Q&A with Kadri Napritson-Acuna, organizer and Executive Director of Estonian Cultural Days in NYC
Estonian Cultural Days in New York
April 5 – 9, 2017
For almost five decades, the Foundation for Estonian Arts and Letters has been organizing Estonian Cultural Days in New York (“Eesti Kultuuripäevad New Yorgis”). This annual multi-day event, featuring Estonians from both the local diaspora and abroad, is at the center of the foundation’s activities. This year’s edition – full of concerts, performances, lectures and other events – will be celebrated over five days in April (5-9), and takes place mostly in the historic New York Estonian House, which was founded in 1946 as a cultural center for Estonian refugees.
The festival will start with a screening of Janno Jürgens’ film “They Say Tomatoes Love Rock Music” (“Räägitakse, et tomatid armastavad rokkmuusikat”), a stirring story about an older gentleman, Alexander, who cultivates his blooming garden, and the trials and tribulations of his family; and the road movie “Chasing Ponies/Ameerika Suvi”, which is loosely based on a group of Eastern European students’ adventures with summer work in the US. Among other events, the audience will be able to experience a unique concert by WAF, the most renown Estonian pop choir, as well as see the prominent Tallinn City Theater’s production of “Who is Afraid of Virginia Woolf” (written by Edward Albee and originally directed by Mladen Kieslov). One of the featured guests of Cultural Days 2017 will be the art historian Heie Treier, who will give a talk presenting her research on the Estonian-born, world-famous architect Louis Kahn (1901-1974); Teier draws attention to medieval Estonian architecture, analyzing how Kahn's birthplace might have influenced his creative work.
Additionally, the Foundation for Estonian Arts and Letters annually presents an award to a cultural figure of Estonian decent for her or his work in the cultural field outside of Estonia. This year the prize will be given to Mardi Valgemäe, the founder of the Estonian Cultural Days in New York, an author, and a former English professor at Lehman College NYC.
Arterritory.com spoke to Kadri Napritson-Acuna, organizer and Executive Director of Estonian Cultural Days in NYC.
How and when did the idea of establishing Estonian Cultural Days come into existence?
It is very interesting to respond to this question. This year I am publishing “47 years of Estonian Cultural Days in NYC”. During this research I came across many articles and people who have organized this event. Mardi Valgemäe, the first organizer of Estonian Cultural Days in 1970, said that “Young Estonians born in the 1930s, 1940s and 1950s have no understanding of Estonian cultural heritage. If the Cultural Days could influence the youth and get some interest among them about their history and heritage, we will have already made this event worthwhile”. This tradition has lasted 47 years, so I guess it can be said that there was an influence back then and there still is, as we are going strong.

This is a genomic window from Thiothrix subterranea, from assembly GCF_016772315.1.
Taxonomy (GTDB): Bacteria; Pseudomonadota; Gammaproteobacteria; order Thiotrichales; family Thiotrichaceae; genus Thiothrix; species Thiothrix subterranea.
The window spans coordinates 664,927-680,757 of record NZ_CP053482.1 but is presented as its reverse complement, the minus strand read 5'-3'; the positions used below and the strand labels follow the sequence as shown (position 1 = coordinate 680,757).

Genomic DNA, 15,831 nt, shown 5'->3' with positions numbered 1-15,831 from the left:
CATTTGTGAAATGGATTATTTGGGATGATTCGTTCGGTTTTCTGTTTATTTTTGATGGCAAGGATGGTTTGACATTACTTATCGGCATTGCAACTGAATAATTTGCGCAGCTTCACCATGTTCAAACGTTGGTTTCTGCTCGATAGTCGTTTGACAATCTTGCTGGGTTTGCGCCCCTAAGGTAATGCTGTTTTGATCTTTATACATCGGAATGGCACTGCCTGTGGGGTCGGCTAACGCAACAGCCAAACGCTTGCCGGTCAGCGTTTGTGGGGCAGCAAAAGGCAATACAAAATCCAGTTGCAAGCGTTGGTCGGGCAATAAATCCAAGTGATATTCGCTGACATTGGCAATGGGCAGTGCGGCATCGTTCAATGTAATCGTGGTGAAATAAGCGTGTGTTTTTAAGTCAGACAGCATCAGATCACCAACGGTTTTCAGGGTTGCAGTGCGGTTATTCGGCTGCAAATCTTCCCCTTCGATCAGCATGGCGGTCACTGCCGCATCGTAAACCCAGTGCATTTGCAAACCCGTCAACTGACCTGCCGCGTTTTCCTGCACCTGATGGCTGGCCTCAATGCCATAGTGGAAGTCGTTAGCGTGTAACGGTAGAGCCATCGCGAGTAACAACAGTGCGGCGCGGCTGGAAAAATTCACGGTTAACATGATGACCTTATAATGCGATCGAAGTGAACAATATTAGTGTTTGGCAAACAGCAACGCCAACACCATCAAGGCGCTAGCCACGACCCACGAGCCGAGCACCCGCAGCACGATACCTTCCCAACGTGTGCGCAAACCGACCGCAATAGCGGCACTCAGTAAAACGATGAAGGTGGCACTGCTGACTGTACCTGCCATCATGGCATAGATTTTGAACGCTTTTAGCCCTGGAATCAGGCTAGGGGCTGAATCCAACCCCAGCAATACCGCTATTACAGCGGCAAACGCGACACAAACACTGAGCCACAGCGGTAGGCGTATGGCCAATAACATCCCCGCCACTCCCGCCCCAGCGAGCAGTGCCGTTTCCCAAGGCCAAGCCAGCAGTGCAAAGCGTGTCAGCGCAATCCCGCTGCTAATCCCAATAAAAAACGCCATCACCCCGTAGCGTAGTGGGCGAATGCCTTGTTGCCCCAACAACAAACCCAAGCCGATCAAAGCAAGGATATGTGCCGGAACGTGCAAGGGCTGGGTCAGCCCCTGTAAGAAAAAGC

What are the premises of the festival?
Whereas in the past, during difficult political times, the goal was more to get Estonians together and to introduce the culture among ourselves, as times have changed, we would like to concentrate more on how to introduce our rich culture and great talents to the rest of the world. Many of our lectures and events try to meet these new aims, but at the same time, we do not forget the old traditions, and so we continue with introducing new music and arts that have been made in Estonia to fellow Estonians and locals here in America. Not many people in the world know that one of the biggest folk music festivals in Europe takes place in Estonia. Arvo Pärt, the world-famous composer, is Estonian as well, and we also have invented Skype and TransferWise. And there are only 1.3 million Estonians in the world.
How do you choose the participating performers, artists, etc.?
We come up with a list of currently relevant and impressive performers in Estonia, as well as the most recent productions and art projects made by Estonians here in the United States. This year we've had the great honor to introduce two singers and songwriters who have entertained millions of viewers all around Europe, and who represented Estonia at the Eurovision Song Contest. We're also presenting a local New York City-based musical production that was inspired by the love story of two Estonians during WWII. Our focus usually becomes clear after traveling through Estonia, as well as by communicating with Estonian Americans and determining what are the relevant topics currently within the community. As this event is organized by volunteers who write numerous grant requests to get funding from different organizations and donors, we can only offer as much as we can afford.
What would you especially recommend?
Well, I would recommend everything, of course, as it is just so amazing what we can offer this year, but for the non-Estonian-speaking audience, I would say to definitely come and see Estonia’s most famous pop-rock choir, WAF, together with a small introduction to the musical “the innocence” at Scandinavia House on Friday, April 7th, at 7 pm.
*Bio: Weronika Trojańska is an artist and arts writer. She graduated from the Academy of Fine Arts (Art Criticism and Art Promotion) in Poznań, and from the Sandberg Instituut (Fine Arts) in Amsterdam. In her practice she investigates the notion of artists’ auto/biographies as fictional constructs. She writes regularly for the art magazine Metropolis My, among others. Currently she lives and works in Poland.